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النشر الإلكتروني
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THE dew was falling fast, the stars began to blink; And that green corn all day is rustling in thy ears!

I heard a voice; it said, "Drink, pretty creature,

drink!"

And, looking o'er the hedge, before me I espied

A snow-white mountain-lamb with a Maiden at its side.

If the sun be shining hot, do but stretch thy woollen

chain,

This beech is standing by, its covert thou canst gain; For rain and mountain-storms! the like thou need'st not fear,

Nor sheep nor kine were near; the lamb was all The rain and storm are things that scarcely can

alone,

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A faithful nurse thou hast; the dam that did thee

yean

Upon the mountain tops no kinder could have been.

Thou know'st that twice a day I have brought thee in this can

Fresh water from the brook, as clear as ever ran; And twice in the day, when the ground is wet with dew,

XV.

TO H. C.

SIX YEARS OLD.

O THOU! whose fancies from afar are brought;
Who of thy words dost make a mock apparel,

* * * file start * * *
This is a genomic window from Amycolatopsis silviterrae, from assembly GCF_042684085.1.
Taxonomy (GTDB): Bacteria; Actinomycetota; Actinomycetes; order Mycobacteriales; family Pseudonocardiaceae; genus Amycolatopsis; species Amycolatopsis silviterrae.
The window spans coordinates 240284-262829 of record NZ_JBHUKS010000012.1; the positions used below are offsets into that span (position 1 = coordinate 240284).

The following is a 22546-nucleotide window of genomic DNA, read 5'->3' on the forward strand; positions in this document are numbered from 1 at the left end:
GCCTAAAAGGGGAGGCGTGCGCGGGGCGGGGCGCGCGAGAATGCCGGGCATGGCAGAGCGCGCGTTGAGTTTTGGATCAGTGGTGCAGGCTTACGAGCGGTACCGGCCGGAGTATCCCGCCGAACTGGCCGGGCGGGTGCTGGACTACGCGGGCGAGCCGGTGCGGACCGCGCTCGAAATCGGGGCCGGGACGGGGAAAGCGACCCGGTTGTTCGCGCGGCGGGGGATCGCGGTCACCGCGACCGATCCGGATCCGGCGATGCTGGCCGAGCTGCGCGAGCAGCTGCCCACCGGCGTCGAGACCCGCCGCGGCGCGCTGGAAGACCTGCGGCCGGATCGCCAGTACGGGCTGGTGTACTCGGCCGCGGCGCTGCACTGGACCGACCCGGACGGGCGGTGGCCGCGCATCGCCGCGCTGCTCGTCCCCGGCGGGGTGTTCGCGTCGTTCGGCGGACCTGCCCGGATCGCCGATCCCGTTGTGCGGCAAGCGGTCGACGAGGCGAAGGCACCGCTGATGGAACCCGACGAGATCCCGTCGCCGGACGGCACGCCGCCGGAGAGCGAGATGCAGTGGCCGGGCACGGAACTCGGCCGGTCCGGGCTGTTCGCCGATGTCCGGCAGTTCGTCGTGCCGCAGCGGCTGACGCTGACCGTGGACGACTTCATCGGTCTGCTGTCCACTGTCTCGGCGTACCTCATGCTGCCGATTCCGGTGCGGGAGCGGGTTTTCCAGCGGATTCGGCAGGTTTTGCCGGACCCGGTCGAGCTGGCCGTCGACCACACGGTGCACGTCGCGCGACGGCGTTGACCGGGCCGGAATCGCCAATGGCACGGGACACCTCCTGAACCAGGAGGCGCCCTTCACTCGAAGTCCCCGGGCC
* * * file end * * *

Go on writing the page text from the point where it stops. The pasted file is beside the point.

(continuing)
And fittest to unutterable thought

The breeze-like motion and the self-born carol;

I bring thee draughts of milk, warm milk it is and Thou faery voyager! that dost float

new.

Thy limbs will shortly be twice as stout as they

are now,

Then I'll yoke thee to my cart like a pony in the plough;

My playmate thou shalt be; and when the wind is cold

In such clear water, that thy boat
To brood on air than on an earthly stream;
May rather seem

Suspended in a stream as clear as sky,

Where earth and heaven do make one imagery;
O blessed vision! happy child!
Thou art so exquisitely wild,

I think of thee with many fears

Our hearth shall be thy bed, our house shall be For what may be thy lot in future years.

thy fold.

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thought of times when Pain might be thy guest,
And Grief, uneasy lover! never rest
Lord of thy house and hospitality;
But when she sate within the touch of thee.
O too industrious folly!

O vain and causeless melancholy!
Nature will either end thee quite;

Alas, the mountain-tops that look so green and fair! Or, lengthening out thy season of delight,

I've heard of fearful winds and darkness that come

there;

The little brooks that seem all pastime and all play,
When they are angry, roar like lions for their prey.

Here thou need'st not dread the raven in the sky;
Night and day thou art safe, our cottage is hard by.
Why bleat so after me? Why pull so at thy chain?
Sleep and at break of day I will come to thee
again!"

-As homeward through the lane I went with lazy
feet,

This song to myself did I oftentimes repeat;
And it seemed, as I retraced the ballad line by line,
That but half of it was hers, and one half of it was
mine.

Again, and once again, did I repeat the song ;

"Nay," said I, "more than half to the damsel

must belong,

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For she looked with such a look, and she spake Thou Soul, that art the Eternity of thought!

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